The Carnivalesque mode of François Rabelais and Mikhail Bakhtin are both widely known for their grotesque preoccupation with the earthiness of festive forms. For Bakhtin, the Carnival glorifies the lower stratum or the belly as the location of procreation, evacuation, birth, death and disease. Many infirmities and illnesses are inevitably in the belly. In the middle. Including Covid-19, which attacks the tissue of the lungs.  The middle is always a muddle.

From the middle passage of the triangular trade to the middle-mile of digital transformation, problems proliferate. The middle-mile or the sum of multiple ISP Networks; middle managers who are not conduits of concerns of both upward and downward partners in firms; the middle classes who are now experiencing diminished living standards and swelling the ranks of the poor as Covid-19 pushes poverty upwards; students in the middle years of the student life cycle who become imperceptible; and middle school adolescents who resist authority. This imperfect catalogue of sectorial snapshots of conundrums of the middle mimics the bawdiness of Carnivals everywhere. The middle is always where problems lurk, germinate and frolic unnoticed.

Unseen and lesser-known than the last mile counterpart is the middle-mile that is responsible for the heavy lifting of traffic, the bulk of the distance along the internet. The middle-mile is the route made up of the high-capacity IP backbone connections that data traverses every instant as it moves around the world. The middle-mile hands­-off or picks up traffic where it connects with the last mile, preferably at the nearest point-of-presence (PoP) facility to where the data is processed.  The middle-mile is the secret to cloud application performance success.

Pre-Corona internet buyers evaluated key connectivity performance features, such as bandwidth, resilience, price and security in the scrutiny around the last mile. Now it is clear that the route data takes needs to be equally seamless. In 2021, last-mile startups attracted sizable investments. However, the next big wave of VC funding could be to build middle-mile infrastructure.

Although prices have tumbled with time, satellite broadband remains lavish compared to connectivity from terrestrial technologies offering the same speeds. This is particularly relevant for economies, where service providers have to manage with citizens who are less opulent relative to users elsewhere in the world. Satellite connectivity allows communities to get connected rapidly, avoiding the infrastructure placement nuances associated with terrestrial infrastructure deployments.

Satellite broadband is now fast evolving into an even more important technology for addressing the digital divide. The role of satellite connectivity in emergency telecommunications is now vital where the communications satellites are heavily relied upon in disaster recovery efforts. Satellite service may become a default solution for rural communities, allowing terrestrial services to focus on improving connectivity in current coverage areas, and is suitable for network redundancy at national levels for international internet capacity, as well as for backup in backhaul networks.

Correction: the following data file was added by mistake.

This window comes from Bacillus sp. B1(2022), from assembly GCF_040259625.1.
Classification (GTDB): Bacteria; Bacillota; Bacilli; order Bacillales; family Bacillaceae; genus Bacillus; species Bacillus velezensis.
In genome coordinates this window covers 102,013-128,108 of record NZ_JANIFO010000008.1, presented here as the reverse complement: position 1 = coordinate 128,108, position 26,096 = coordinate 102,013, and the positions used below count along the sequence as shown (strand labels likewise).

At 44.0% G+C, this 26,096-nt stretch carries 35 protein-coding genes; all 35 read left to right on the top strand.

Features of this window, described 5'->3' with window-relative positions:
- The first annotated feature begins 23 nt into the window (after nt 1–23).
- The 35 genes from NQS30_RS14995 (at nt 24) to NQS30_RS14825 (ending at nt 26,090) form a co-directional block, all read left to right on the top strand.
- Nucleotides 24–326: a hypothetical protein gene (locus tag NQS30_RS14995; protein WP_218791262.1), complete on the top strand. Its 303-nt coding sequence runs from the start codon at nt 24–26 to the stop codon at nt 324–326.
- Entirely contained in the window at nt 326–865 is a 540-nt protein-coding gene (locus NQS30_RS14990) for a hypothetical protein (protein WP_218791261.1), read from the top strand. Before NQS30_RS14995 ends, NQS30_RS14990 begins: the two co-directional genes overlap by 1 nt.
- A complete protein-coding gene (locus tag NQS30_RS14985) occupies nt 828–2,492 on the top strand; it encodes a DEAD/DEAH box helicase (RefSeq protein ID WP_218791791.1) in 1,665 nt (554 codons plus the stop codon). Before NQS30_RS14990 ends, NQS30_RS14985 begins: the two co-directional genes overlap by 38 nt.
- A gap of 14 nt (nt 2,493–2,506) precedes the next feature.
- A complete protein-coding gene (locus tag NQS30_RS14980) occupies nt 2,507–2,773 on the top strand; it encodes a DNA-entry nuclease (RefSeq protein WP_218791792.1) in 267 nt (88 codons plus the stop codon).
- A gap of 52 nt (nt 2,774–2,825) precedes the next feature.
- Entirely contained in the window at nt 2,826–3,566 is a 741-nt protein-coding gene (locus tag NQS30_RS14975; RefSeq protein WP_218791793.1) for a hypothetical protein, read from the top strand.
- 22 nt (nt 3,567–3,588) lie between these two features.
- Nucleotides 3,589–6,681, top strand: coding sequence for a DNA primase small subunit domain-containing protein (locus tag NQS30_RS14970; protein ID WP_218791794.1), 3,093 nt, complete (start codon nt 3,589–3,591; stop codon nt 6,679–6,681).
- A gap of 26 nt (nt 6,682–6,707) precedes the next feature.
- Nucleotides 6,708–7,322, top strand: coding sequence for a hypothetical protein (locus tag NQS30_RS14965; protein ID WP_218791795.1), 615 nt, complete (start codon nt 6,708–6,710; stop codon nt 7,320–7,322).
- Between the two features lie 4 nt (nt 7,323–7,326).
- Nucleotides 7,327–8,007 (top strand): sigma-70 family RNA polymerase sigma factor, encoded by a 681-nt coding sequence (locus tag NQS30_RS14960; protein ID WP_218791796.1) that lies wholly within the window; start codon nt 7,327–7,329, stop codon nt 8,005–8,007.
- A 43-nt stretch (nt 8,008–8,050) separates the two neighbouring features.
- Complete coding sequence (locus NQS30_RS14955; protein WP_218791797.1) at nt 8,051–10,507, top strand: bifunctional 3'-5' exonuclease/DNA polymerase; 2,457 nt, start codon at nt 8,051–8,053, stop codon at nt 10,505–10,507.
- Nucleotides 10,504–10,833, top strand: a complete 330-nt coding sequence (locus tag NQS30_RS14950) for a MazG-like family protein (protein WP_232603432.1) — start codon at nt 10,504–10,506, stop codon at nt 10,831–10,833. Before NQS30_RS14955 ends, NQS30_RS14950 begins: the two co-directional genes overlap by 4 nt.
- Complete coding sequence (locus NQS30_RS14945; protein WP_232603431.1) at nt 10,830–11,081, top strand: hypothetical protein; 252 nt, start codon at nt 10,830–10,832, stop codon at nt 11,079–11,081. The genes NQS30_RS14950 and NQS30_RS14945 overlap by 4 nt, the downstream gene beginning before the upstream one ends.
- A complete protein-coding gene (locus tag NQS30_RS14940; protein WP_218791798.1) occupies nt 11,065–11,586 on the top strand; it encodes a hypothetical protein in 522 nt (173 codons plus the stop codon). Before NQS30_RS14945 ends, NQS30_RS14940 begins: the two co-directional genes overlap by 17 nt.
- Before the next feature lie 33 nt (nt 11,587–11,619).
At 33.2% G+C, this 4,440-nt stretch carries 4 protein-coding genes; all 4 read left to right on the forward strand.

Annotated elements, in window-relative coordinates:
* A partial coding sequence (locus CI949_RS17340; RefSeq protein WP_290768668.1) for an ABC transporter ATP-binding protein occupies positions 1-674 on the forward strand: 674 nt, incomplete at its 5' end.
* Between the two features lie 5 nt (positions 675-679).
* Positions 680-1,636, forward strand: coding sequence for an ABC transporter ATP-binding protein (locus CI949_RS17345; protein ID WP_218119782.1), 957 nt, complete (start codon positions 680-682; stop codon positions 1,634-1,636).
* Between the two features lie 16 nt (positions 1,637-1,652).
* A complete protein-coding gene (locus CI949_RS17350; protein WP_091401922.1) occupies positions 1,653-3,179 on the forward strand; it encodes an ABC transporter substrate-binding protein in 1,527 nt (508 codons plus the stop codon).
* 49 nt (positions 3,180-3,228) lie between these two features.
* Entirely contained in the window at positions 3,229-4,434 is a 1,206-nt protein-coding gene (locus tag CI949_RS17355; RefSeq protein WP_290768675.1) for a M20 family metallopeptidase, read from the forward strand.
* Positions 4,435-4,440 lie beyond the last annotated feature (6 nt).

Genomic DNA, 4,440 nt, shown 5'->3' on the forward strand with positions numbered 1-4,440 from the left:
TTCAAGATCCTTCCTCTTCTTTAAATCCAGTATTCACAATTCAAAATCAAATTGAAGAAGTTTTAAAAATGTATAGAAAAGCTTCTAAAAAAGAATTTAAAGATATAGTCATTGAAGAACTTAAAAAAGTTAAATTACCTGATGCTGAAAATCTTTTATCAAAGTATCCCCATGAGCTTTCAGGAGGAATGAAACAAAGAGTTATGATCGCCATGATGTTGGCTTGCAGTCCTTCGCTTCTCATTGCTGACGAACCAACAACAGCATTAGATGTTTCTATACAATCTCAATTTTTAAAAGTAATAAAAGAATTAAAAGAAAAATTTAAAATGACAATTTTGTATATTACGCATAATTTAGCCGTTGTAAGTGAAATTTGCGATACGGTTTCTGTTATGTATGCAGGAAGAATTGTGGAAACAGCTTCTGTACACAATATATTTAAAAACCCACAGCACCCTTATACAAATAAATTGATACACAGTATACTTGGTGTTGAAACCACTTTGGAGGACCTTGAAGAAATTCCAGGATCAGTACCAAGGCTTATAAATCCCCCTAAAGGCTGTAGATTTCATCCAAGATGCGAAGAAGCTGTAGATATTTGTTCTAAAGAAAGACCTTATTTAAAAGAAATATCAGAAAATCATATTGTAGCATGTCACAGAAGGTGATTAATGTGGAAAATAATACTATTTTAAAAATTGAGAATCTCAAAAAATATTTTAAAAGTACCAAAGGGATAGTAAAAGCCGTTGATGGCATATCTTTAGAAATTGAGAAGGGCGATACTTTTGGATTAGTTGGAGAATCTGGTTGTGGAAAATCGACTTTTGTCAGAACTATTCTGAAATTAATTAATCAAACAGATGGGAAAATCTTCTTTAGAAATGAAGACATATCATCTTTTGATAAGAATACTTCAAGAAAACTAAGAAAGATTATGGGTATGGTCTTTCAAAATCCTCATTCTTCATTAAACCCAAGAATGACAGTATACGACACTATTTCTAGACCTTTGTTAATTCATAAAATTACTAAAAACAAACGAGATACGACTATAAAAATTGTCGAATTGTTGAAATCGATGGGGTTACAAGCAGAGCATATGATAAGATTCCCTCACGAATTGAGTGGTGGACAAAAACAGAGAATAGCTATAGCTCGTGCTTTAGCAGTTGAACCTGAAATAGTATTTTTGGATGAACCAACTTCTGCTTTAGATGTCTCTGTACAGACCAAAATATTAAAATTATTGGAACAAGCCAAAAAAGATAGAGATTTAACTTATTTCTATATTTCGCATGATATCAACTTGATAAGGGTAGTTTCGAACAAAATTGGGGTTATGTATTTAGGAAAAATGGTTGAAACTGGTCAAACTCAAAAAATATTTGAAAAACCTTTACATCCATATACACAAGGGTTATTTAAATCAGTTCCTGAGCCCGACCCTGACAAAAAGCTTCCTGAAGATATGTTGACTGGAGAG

Middle mile infrastructure is any broadband substructure that does not connect directly to end-users. The infrastructure includes leased dark fibre, backhaul, carrier-neutral internet exchange facilities, carrier-neutral submarine cable landing stations, undersea cables, transport connectivity to data centres, wired or private wireless broadband infrastructure, radio tower access, and other services or infrastructure.

SpaceX’s Starlink, Amazon’s Project Kuiper, OneWeb, and Lightspeed by Telesat are the four main champions that take the spotlight in terms of next-generation Low Earth Orbit (LEO) constellation deployment for broadband communications. Although the EU, the People’s Republic of China, and the Russian Federation have also announced LEO constellations.

With 4,408 satellites at approximately 550 km above the earth, Starlink is the most advanced. The target is 42,000 satellites for a megaconstellation that provides lower latencies for satellite-to-earth and earth-to-satellite communication. OneWeb has 428 satellites in orbit. In 2022 Bharti-backed OneWeb deployed 34 satellites by Arianespace from the Guiana Space Centre in Kourou, French Guiana. OneWeb has already launched two-thirds of its LEO satellite armada. This represents 66 per cent of its planned 648 LEO satellite constellation to deliver high-speed, low-latency global connectivity.

A reliable middle-mile setup avoids congestion and routes traffic effectively around the internet’s core. Managing the middle-mile allows the enterprise to reap the benefits of cost savings, improve agility, enhance route management and cloud connectivity, increase capacity, augment reliability and maintain a level of control from end to end. As the rate of public cloud adoption increases in conjunction with the shifts to digital shelves, digital public services, virtual school and remote work, it is now critical to optimize the middle-mile.

Ahead is a future of untold possibilities and daunting uncertainties. Already, innumerable young adults cannot find a job that fulfils the promise of their education, and that learnedness, once efficacious, has the effect of making them curious and critical. Boundaries are blurred between work and leisure and office and home. In Middle French, the word for work, travail [tra-vie], means torture. What we need to do is abolish torture; we must abolish jobs that stultify the mind, work that is boring, work that makes you into an expert of the repetitive. Millions now do jobs that do nothing to get them out of poverty. Geography remains a struggle but sourcing middle mile offers a promise of fairness.